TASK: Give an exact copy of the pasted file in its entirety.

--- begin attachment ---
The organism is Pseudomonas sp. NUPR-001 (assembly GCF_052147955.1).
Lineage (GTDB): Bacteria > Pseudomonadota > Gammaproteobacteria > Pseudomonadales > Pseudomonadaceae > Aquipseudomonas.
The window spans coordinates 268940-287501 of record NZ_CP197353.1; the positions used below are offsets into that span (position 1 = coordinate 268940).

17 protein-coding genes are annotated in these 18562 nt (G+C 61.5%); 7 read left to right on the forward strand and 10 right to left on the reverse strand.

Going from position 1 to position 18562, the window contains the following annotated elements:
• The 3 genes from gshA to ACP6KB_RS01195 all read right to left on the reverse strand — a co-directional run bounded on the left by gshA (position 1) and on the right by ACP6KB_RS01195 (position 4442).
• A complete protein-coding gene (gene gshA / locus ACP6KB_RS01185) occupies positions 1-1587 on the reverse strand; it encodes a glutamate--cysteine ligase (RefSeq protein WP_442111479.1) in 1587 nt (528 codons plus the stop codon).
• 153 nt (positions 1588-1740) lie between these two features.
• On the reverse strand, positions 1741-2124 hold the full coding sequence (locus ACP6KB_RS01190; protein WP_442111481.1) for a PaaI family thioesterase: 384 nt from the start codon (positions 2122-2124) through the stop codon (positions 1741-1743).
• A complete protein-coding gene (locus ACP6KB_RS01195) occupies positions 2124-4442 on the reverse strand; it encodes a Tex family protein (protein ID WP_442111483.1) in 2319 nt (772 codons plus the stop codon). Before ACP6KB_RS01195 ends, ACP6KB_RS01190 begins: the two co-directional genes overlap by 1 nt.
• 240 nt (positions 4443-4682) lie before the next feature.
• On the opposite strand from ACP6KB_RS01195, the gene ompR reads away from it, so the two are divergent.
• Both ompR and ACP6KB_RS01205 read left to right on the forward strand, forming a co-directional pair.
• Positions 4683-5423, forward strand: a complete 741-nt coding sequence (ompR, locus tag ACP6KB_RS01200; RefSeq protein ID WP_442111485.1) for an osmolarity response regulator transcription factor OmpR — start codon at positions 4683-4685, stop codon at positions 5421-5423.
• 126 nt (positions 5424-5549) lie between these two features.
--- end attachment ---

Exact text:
The organism is Pseudomonas sp. NUPR-001 (assembly GCF_052147955.1).
Lineage (GTDB): Bacteria > Pseudomonadota > Gammaproteobacteria > Pseudomonadales > Pseudomonadaceae > Aquipseudomonas.
The window spans coordinates 268940-287501 of record NZ_CP197353.1; the positions used below are offsets into that span (position 1 = coordinate 268940).

17 protein-coding genes are annotated in these 18562 nt (G+C 61.5%); 7 read left to right on the forward strand and 10 right to left on the reverse strand.

Going from position 1 to position 18562, the window contains the following annotated elements:
• The 3 genes from gshA to ACP6KB_RS01195 all read right to left on the reverse strand — a co-directional run bounded on the left by gshA (position 1) and on the right by ACP6KB_RS01195 (position 4442).
• A complete protein-coding gene (gene gshA / locus ACP6KB_RS01185) occupies positions 1-1587 on the reverse strand; it encodes a glutamate--cysteine ligase (RefSeq protein WP_442111479.1) in 1587 nt (528 codons plus the stop codon).
• 153 nt (positions 1588-1740) lie between these two features.
• On the reverse strand, positions 1741-2124 hold the full coding sequence (locus ACP6KB_RS01190; protein WP_442111481.1) for a PaaI family thioesterase: 384 nt from the start codon (positions 2122-2124) through the stop codon (positions 1741-1743).
• A complete protein-coding gene (locus ACP6KB_RS01195) occupies positions 2124-4442 on the reverse strand; it encodes a Tex family protein (protein ID WP_442111483.1) in 2319 nt (772 codons plus the stop codon). Before ACP6KB_RS01195 ends, ACP6KB_RS01190 begins: the two co-directional genes overlap by 1 nt.
• 240 nt (positions 4443-4682) lie before the next feature.
• On the opposite strand from ACP6KB_RS01195, the gene ompR reads away from it, so the two are divergent.
• Both ompR and ACP6KB_RS01205 read left to right on the forward strand, forming a co-directional pair.
• Positions 4683-5423, forward strand: a complete 741-nt coding sequence (ompR, locus tag ACP6KB_RS01200; RefSeq protein ID WP_442111485.1) for an osmolarity response regulator transcription factor OmpR — start codon at positions 4683-4685, stop codon at positions 5421-5423.
• 126 nt (positions 5424-5549) lie between these two features.